Top Stories

July 09, 2014


Solar is booming but solar parks could have unintended climate consequences

What might be considered one of the greenest energy sources with the highest potential – solar parks – pose new environmental questions, potential threats and untapped benefits. The construction of solar photovoltaics (PV) is growing at an unprecedented rate globally, expanding by 50% per year over the last decade, driven by governments, and businesses chasing targets for low carbon energy. However, little is known about solar parks’ impact on plants, soil and climate. Research carried out so far into both wind farms and solar parks, at Columbia University suggests that these types of changes in land-use could result in micro-climate changes. A more co-ordinated and integrated effort between industry, policy and researchers is now needed, to see what’s actually happening and to develop the next generation PV parks that provide multiple benefits from the same land area. (The Guardian)


International report charts path to deep carbon cuts

A new report, Deep Decarbonisation Pathways, warns that governments around the world are failing in their commitments to address climate change and say the window to prevent catastrophic warming will soon close. The report, presented to United Nations Secretary-General Ban Ki-moon, was produced by 30 scientific institutions from the 15 countries that emit the most greenhouse gases. The team found that national governments around the world have “made very little progress in achieving [emissions reductions] and have made insufficient analyses of how to achieve it,” says Jeffrey Sachs, director of Columbia University’s Earth Institute in New York. Specifically, major countries are falling short of the commitments made in 2010, when they agreed that global temperature increases should not exceed two degrees Celsius beyond preindustrial levels. The report lays out four critical initiatives that governments must pursue immediately if the worst effects of climate change are to be avoided. These include addressing electricity generation, transportation, energy efficiency and deforestation. (Eco Business)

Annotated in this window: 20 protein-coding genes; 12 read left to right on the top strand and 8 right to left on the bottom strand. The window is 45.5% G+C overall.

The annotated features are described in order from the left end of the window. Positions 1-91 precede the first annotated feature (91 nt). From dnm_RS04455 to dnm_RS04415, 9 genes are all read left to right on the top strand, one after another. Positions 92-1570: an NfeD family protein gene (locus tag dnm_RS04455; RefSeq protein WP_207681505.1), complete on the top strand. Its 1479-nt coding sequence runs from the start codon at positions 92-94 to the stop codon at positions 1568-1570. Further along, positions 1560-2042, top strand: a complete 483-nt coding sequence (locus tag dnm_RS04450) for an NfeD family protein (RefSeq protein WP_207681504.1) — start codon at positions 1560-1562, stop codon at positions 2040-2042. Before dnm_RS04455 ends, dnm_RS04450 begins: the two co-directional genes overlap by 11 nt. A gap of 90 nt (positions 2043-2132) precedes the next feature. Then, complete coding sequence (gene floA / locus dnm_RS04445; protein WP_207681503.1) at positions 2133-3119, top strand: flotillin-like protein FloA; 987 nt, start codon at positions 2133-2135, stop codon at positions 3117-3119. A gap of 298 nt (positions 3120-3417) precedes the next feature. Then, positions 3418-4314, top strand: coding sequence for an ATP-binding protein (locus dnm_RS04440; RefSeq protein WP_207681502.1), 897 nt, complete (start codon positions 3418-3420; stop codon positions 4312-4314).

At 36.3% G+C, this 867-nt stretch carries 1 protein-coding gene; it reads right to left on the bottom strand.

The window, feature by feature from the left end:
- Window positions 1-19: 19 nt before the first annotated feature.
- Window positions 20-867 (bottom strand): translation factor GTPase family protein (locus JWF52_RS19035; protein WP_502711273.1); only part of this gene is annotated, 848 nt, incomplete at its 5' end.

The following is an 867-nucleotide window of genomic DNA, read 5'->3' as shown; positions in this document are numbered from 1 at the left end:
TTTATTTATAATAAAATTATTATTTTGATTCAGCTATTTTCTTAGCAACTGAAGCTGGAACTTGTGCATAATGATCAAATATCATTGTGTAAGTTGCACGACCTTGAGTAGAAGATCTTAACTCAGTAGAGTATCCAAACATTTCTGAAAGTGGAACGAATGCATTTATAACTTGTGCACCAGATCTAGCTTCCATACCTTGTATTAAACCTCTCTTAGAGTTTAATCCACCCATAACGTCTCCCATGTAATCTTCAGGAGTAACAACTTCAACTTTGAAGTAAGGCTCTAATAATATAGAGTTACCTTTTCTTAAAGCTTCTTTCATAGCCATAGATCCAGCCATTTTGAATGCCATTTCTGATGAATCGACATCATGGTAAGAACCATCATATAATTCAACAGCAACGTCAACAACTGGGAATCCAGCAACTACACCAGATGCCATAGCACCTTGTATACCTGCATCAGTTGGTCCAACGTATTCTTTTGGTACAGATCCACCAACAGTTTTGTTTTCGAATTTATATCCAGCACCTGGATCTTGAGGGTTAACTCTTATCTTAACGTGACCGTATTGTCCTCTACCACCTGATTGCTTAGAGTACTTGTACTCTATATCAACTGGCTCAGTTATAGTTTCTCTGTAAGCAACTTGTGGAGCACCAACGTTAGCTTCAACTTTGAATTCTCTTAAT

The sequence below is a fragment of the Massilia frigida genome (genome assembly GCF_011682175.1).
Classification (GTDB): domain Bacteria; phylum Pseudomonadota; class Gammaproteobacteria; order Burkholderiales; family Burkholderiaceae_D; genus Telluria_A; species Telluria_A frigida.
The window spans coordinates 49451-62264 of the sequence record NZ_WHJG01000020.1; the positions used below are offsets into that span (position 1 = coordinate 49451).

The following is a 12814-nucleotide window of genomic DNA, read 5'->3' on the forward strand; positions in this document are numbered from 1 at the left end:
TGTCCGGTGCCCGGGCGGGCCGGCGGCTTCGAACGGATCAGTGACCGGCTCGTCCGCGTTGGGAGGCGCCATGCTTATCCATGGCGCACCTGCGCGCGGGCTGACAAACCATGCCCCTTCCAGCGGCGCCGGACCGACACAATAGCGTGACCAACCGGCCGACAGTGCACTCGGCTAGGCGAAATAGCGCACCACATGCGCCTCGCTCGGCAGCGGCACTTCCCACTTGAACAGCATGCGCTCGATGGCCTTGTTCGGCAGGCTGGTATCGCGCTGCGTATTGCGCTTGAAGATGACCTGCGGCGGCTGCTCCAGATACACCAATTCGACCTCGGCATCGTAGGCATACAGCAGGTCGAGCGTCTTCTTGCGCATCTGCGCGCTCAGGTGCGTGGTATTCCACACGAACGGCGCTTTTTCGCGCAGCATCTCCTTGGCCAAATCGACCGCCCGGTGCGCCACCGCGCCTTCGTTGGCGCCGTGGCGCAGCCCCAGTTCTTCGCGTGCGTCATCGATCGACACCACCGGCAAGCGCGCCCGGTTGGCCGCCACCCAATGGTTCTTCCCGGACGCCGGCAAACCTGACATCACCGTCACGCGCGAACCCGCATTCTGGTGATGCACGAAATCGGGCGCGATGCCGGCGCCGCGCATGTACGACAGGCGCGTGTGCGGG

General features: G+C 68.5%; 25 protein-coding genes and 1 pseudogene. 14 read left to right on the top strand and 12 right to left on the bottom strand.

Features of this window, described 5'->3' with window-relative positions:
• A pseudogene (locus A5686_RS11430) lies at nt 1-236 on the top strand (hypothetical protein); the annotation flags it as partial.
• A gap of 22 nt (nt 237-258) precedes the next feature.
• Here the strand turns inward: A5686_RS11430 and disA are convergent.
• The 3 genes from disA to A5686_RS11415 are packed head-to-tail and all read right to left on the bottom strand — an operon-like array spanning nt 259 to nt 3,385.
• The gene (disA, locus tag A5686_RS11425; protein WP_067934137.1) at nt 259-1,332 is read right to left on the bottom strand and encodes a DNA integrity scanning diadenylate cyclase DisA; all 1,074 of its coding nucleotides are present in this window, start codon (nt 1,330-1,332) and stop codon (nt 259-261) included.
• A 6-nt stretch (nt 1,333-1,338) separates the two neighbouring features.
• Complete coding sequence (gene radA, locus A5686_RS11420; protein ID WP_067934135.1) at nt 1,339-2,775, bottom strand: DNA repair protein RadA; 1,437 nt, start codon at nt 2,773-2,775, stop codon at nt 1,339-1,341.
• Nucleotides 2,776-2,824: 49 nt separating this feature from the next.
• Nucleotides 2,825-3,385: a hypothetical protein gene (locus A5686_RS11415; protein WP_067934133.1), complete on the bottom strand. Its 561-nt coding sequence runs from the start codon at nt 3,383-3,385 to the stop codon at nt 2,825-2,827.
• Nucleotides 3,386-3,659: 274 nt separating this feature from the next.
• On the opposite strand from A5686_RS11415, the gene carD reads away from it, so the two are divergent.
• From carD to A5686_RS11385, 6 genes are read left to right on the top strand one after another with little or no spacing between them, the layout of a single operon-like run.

Supply Chain

Home Depot among a dozen home  and garden retailers working to ban bee-killing pesticides

A dozen US home and garden retailers, including Home Depot and BJ’s Wholesale Club, are working to ban or limit use of neonicotinoid or neonic pesticides, suspected of contributing to dramatic declines in honeybee populations. The retailers are now requiring suppliers to label any plants treated with the pesticides before they can be sold in their stores. Home Depot, the world’s largest home-improvement retailer, is requiring its suppliers to start such labelling by the fourth quarter of this year, and is running tests in several states to see if the pesticides can be eliminated in plant production without adversely affecting plant health. Bees are crucial for our food system, and with their numbers rapidly declining, Home Depot is looking to the future by understanding the relationship of the use of certain insecticides and the decline in the honeybee population. (Sustainable Brands)

Policy & Research

MPs believe responsible business to be an ‘election vote-winner’

The majority of MPs consider responsible business to be a key electoral issue, but their awareness of businesses’ community activities in this area remains low. This was the main finding to come out of a report jointly released by Lloyds Banking Group and Business in the Community (BITC), which surveyed 151 MPs on their views about the role of business in their constituencies. According to the study, three in five MPs thought responsible business was a key issue for national Government as the 2015 national election approaches – two in five said it would be a key issue within their constituency. Commenting on the report, Lloyds Banking Group’s director of responsible business Graham Lindsay said that companies should look to integrate sustainable practices into their everyday operations.  “We have one strategy for delivering sustainable success, being the best bank for customers. To us, that means making a sustained and positive difference to the households, businesses and communities we serve – doing business responsibly is inherent in this strategy,” he said. (Edie)


CIPD issues a “Manifesto for Work”

The Chartered Institute of Personnel and Development (CIPD) has called for a ‘workplace commission’ as it releases the election manifesto it hopes will help improve employment conditions and safeguard recovery. In issuing its “Manifesto for Work”, the CIPD is calling on politicians to focus on employment issues in the general election. Politicians tend to tackle employment issues on a case-by-case basis, the CIPD said, meaning that wider problems which can potentially endure for longer than the life of a parliament do not get the attention they need. Peter Cheese, CIPD chief executive, said: “Successive governments have taken a narrow view of workplace issues, focusing on the supply of skills, the number of people in work and the fine points of employment regulation. These are important topics but this narrow focus neglects long-term questions about the standard of people management in the UK, how and whether people’s skills are developed and utilised and the subsequent impact on our economic performance.” (Yahoo)


Image source: “Intel Solar Installation Vietnam” by IntelFreePress/ CC BY 2.0